- 0 lessons
- 0 quizzes
- 10 week duration
Here you'll be introduced to the bare basics of mathematics. Topics include commonly used words and phrases, symbols, and how to follow the order of operations.
An introduction to numerical computation. Emphasis is placed on scientific and engineering notation, the rule of significant figures, and converting between SI and Imperial units.
Trigonometry with Right Triangles
Here we focus on right angle triangles within quadrant I of an x-y plane. None of the angles we evaluate here are greater than 90°. A unit on trigonometry with oblique triangles is covered later.
Trigonometry with Oblique Triangles
This unit is a continuation of trigonometry with right triangles except we'll extend our understanding to deal with angles *greater* than 90°. Resolving and combining vectors will be covered at the end of this unit.
Introduction to Algebra
Functions and Graphs
This unit focuses on analyzing and understand the characteristics of various shapes, both 2D and 3D.
- Identify, measure, and calculate different types of straight lines and angles
- Calculate the interior angles of polygons
- Solve problems involving a variety of different types of triangles
- Calculate the area of a variety of different types of quadrilaterals
- Solve problems involving circles
- Calculate the areas and volumes of different solids
Introduction to Statistics
Rules of Significant Figures
Now that we’ve covered scientific, engineering, and decimal notation, it’s time to learn the rules of significant figures (abbreviated SF, and also referred to as significant digits). Without knowing these rules, you will NOT be able to add, subtract, multiply, or divide any number correctly moving forward. The first video will walk you through how to count for the correct number of significant digits in any type of number:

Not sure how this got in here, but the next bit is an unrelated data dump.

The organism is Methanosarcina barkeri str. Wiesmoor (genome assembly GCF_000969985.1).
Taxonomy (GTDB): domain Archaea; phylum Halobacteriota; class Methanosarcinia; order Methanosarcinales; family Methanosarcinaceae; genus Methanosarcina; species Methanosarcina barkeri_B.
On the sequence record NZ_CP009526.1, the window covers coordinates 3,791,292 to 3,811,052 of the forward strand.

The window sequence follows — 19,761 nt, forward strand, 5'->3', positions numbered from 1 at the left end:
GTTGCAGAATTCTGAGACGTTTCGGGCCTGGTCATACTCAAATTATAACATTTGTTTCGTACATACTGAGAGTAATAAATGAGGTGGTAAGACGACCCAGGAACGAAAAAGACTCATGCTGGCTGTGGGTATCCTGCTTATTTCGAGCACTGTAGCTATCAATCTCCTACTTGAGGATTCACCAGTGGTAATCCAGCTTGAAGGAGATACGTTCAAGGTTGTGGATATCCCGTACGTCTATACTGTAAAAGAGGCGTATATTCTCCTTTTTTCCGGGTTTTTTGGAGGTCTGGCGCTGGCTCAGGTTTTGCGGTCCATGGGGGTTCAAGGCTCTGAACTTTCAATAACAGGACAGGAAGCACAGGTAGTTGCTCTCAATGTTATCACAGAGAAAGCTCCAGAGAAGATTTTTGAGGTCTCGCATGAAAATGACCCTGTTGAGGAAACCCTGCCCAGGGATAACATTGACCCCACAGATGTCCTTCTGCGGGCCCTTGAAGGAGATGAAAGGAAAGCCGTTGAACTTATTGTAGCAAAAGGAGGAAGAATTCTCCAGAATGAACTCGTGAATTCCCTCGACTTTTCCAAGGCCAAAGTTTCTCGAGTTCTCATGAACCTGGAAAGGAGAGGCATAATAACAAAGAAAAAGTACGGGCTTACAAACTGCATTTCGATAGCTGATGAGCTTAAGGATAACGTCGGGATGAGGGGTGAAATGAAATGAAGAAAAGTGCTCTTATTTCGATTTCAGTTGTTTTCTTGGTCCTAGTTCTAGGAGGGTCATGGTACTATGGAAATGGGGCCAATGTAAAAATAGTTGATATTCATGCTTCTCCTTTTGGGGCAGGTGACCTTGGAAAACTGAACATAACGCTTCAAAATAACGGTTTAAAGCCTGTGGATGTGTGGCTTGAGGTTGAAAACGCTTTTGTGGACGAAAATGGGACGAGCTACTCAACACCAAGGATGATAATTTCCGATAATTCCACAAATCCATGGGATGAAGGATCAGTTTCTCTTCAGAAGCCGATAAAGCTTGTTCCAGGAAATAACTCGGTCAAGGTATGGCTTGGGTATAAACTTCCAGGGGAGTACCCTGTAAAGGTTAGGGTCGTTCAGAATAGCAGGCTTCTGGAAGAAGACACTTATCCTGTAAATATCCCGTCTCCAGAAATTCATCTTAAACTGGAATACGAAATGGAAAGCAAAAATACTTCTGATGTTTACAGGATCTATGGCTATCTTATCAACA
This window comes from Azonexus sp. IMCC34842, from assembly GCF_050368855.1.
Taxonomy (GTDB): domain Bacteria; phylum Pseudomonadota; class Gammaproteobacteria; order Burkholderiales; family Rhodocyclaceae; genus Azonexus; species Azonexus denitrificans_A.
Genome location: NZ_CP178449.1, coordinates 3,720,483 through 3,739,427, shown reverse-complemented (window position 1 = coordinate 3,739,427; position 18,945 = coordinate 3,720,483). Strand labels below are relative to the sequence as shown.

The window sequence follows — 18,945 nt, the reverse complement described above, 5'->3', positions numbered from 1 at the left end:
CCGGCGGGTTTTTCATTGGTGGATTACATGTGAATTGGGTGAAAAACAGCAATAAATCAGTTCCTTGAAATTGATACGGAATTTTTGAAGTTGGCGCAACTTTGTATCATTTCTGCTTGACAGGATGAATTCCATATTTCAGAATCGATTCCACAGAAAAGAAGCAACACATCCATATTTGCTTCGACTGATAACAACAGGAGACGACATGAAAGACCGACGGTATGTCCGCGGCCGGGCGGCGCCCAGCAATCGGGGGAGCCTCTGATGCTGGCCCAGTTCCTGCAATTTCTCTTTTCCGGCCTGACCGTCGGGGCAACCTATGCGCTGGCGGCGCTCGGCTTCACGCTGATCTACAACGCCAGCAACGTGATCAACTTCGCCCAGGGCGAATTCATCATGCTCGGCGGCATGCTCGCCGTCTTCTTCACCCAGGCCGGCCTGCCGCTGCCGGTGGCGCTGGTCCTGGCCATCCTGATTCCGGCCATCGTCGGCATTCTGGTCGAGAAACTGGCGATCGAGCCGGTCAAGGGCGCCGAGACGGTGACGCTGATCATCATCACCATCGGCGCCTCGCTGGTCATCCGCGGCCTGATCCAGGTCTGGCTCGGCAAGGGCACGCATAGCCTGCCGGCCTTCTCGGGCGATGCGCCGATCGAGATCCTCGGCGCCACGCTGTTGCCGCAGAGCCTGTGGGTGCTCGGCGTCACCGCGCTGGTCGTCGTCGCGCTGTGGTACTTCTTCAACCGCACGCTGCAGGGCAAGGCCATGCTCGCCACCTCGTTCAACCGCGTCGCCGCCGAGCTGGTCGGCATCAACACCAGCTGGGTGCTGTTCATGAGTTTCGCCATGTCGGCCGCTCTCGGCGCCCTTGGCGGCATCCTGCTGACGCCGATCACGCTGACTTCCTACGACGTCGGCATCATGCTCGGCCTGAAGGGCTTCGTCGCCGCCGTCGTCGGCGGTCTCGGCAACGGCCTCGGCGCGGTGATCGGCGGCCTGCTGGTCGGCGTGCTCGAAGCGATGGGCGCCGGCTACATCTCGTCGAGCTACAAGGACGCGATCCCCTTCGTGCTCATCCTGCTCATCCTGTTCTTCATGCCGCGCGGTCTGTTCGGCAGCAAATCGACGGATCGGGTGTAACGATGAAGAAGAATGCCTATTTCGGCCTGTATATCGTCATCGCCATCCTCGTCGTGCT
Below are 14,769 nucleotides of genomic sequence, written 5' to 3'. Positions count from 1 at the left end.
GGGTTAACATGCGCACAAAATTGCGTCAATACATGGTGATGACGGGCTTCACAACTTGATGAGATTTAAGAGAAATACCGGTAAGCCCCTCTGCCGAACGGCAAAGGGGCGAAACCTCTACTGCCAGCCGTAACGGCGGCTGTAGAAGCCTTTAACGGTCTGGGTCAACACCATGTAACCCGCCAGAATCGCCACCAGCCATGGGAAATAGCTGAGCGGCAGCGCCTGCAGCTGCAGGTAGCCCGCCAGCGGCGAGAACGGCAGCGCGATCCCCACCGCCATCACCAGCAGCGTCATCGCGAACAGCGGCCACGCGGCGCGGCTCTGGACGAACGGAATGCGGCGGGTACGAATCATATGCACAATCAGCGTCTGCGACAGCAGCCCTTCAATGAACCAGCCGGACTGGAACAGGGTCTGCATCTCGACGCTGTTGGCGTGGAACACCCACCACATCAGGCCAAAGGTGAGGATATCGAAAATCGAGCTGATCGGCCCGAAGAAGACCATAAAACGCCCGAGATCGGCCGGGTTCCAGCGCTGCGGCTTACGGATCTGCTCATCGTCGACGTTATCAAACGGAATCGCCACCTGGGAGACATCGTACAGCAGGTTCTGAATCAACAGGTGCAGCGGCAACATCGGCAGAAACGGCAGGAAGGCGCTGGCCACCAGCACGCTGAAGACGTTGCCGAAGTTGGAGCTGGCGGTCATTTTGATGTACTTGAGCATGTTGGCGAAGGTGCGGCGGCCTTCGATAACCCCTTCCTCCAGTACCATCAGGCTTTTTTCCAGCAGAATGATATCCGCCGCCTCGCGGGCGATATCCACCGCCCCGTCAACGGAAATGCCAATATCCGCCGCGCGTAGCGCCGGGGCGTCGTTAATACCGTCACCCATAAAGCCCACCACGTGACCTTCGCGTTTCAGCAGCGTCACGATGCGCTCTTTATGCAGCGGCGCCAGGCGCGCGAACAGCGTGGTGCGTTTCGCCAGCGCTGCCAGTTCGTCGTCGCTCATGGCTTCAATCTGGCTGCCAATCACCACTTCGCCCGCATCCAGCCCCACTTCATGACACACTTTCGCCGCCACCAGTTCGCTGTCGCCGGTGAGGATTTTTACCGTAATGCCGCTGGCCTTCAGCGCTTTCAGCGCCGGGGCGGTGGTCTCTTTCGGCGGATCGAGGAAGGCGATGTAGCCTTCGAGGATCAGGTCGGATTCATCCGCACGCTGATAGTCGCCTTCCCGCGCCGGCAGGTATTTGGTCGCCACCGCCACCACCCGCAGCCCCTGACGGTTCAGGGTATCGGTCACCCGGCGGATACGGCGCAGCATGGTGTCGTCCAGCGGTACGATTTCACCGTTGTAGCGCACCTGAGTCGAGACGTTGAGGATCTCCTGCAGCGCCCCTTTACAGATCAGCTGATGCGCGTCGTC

Next, you’ll need to know the rules for rounding numbers to the correct number of significant figures. Rounding and significant figures go hand-in-hand in almost every calculation. When you’re asked to calculate something to the correct number of SF’s, it implies that you round as well. Also, don’t assume you know the rules, because what you learned in elementary school no longer applies here the same way, especially when your last significant figure is a 5.
- For a more elaborate video on how to deal with significant figures when the last number is 5, watch this tutorial.
Now that you now the rules of counting and rounding SF’s, let’s trying adding, subtracting, multiplying, or dividing numbers.
Part 2 of this series shows more of the same, except we extend our understanding to numbers of greater complexity, such as the operations applied to scientific notation numbers.
A few things to keep in mind when operating with numbers in scientific notation are summarized underneath. Of course, most scientific calculators – namely the one recommended for this course – enables you to find the answer without the recommendations below.
Tips for Adding and Subtracting Scientific Numbers
If two or more numbers to be added or subtracted have the same power of 10, we combine the numbers and keep the same power of 10. For example:
If the powers of 10 are different, they must be made equal before the numbers can be combined.
- A shift of the decimal point of one place to the left will increase the exponent by 1.
- A shift of the decimal point of one place to the right will decrease the exponent by 1.